Carmel Clay Schools considering return to full-time, in-person instruction for secondary students


COVID-19 numbers are heading in the right direction for Carmel Clay Schools to begin considering a full return to the classroom for middle and high school students.

Dr. Michael Beresford
Dr. Michael Beresford

CCS Supt. Michael Beresford told the school board at the March 8 meeting that administrators are working to develop a plan to allow secondary students to return to the classroom full time if they choose.

Currently, secondary students have the option to take all classes virtually or go to school in-person every other day and learn online the other days. Elementary students may choose between fully virtual or fully in-person options.

“We’re going to go to the health professionals and make sure we’re going to do this the right way and do it safely,” Beresford said.

Beresford pointed to the decreasing number of COVID-19 cases among CCS students and employees in recent weeks and recent recommendations from the Indiana State Dept. of Health to keep students 3 feet apart in classrooms rather than the 6 feet previously recommended.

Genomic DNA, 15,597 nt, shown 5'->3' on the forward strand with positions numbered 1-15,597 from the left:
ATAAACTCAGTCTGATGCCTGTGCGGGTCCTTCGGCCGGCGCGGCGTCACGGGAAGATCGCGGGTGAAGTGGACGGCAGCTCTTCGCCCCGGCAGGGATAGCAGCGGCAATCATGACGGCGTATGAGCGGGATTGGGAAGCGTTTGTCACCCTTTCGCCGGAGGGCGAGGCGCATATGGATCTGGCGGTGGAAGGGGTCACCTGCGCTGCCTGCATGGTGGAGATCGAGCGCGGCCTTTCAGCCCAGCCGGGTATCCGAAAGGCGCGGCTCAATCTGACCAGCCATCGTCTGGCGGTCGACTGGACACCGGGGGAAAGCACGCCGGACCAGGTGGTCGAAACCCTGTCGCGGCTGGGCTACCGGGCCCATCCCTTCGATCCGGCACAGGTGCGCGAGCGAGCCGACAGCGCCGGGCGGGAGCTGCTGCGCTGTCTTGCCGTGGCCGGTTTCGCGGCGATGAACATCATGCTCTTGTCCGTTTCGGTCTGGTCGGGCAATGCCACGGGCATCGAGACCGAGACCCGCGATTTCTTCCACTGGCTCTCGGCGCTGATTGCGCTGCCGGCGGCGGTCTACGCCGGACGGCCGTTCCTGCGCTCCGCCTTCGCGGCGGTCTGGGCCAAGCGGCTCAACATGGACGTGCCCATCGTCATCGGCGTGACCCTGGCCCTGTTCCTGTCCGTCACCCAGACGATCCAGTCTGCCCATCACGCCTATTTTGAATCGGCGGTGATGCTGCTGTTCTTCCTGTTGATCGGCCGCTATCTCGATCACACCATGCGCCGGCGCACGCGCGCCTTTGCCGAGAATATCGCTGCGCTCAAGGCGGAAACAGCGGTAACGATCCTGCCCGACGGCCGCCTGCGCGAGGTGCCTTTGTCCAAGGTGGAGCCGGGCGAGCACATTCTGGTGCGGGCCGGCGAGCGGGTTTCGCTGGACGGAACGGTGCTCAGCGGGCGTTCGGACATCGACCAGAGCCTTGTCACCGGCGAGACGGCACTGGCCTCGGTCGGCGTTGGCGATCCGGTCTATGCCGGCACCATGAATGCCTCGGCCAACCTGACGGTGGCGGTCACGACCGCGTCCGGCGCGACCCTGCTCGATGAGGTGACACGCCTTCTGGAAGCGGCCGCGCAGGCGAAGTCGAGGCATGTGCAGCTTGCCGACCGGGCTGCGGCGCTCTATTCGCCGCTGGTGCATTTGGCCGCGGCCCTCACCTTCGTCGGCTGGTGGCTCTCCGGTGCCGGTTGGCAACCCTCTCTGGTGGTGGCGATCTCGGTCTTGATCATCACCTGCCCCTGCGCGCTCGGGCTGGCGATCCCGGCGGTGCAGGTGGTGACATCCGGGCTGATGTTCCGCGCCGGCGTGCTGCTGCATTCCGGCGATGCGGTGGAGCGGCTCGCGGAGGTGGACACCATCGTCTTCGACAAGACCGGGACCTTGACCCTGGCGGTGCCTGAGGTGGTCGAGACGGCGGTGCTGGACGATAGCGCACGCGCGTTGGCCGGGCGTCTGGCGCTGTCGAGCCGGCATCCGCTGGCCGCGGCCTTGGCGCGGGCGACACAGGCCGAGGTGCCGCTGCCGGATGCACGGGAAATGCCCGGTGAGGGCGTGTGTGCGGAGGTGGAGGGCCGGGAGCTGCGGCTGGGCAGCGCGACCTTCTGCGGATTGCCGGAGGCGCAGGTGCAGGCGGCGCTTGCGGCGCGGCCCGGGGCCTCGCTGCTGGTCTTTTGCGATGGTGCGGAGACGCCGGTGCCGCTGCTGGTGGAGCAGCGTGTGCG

For the week ending March 5, 11 COVID-19 cases were reported among CCS students and employees, down from 17 the previous week. The peak occurred the week ending Nov. 20, 2020, when 78 students and employees reported positive cases.

District officials don’t have a start date targeted for the return of full-time in-person instruction. CCS will continue to offer a fully virtual option for students who choose not to return to the school building. It has not been decided whether the hybrid option would continue.

Although COVID-19 cases are falling, Beresford said it’s important for the community to continue practicing measures to prevent its spread, especially during spring break, set for April 2 to 9.

“We’ve always had a surge of cases two weeks after a break,” Beresford said. “With spring break coming up, it’ll be important as folks make those decisions for spring break and where they go that they still maintain those safety guidelines and keep pushing those numbers down.”